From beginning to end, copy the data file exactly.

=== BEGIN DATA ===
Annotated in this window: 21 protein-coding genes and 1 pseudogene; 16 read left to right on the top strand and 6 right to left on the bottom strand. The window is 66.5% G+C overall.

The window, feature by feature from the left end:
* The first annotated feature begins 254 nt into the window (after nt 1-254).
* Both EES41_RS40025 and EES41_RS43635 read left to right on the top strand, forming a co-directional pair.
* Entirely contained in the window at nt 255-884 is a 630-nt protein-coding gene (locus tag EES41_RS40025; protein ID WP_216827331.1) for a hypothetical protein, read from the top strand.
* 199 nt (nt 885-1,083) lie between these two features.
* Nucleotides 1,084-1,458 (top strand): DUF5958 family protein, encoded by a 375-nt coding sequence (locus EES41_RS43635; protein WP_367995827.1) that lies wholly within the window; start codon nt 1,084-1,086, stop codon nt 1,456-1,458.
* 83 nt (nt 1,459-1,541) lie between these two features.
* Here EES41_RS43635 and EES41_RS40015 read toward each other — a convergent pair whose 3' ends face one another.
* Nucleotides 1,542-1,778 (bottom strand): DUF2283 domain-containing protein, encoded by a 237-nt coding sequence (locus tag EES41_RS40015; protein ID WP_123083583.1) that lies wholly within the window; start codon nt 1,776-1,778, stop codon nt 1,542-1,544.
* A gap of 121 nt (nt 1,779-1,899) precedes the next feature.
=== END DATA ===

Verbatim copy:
Annotated in this window: 21 protein-coding genes and 1 pseudogene; 16 read left to right on the top strand and 6 right to left on the bottom strand. The window is 66.5% G+C overall.

The window, feature by feature from the left end:
* The first annotated feature begins 254 nt into the window (after nt 1-254).
* Both EES41_RS40025 and EES41_RS43635 read left to right on the top strand, forming a co-directional pair.
* Entirely contained in the window at nt 255-884 is a 630-nt protein-coding gene (locus tag EES41_RS40025; protein ID WP_216827331.1) for a hypothetical protein, read from the top strand.
* 199 nt (nt 885-1,083) lie between these two features.
* Nucleotides 1,084-1,458 (top strand): DUF5958 family protein, encoded by a 375-nt coding sequence (locus EES41_RS43635; protein WP_367995827.1) that lies wholly within the window; start codon nt 1,084-1,086, stop codon nt 1,456-1,458.
* 83 nt (nt 1,459-1,541) lie between these two features.
* Here EES41_RS43635 and EES41_RS40015 read toward each other — a convergent pair whose 3' ends face one another.
* Nucleotides 1,542-1,778 (bottom strand): DUF2283 domain-containing protein, encoded by a 237-nt coding sequence (locus tag EES41_RS40015; protein ID WP_123083583.1) that lies wholly within the window; start codon nt 1,776-1,778, stop codon nt 1,542-1,544.
* A gap of 121 nt (nt 1,779-1,899) precedes the next feature.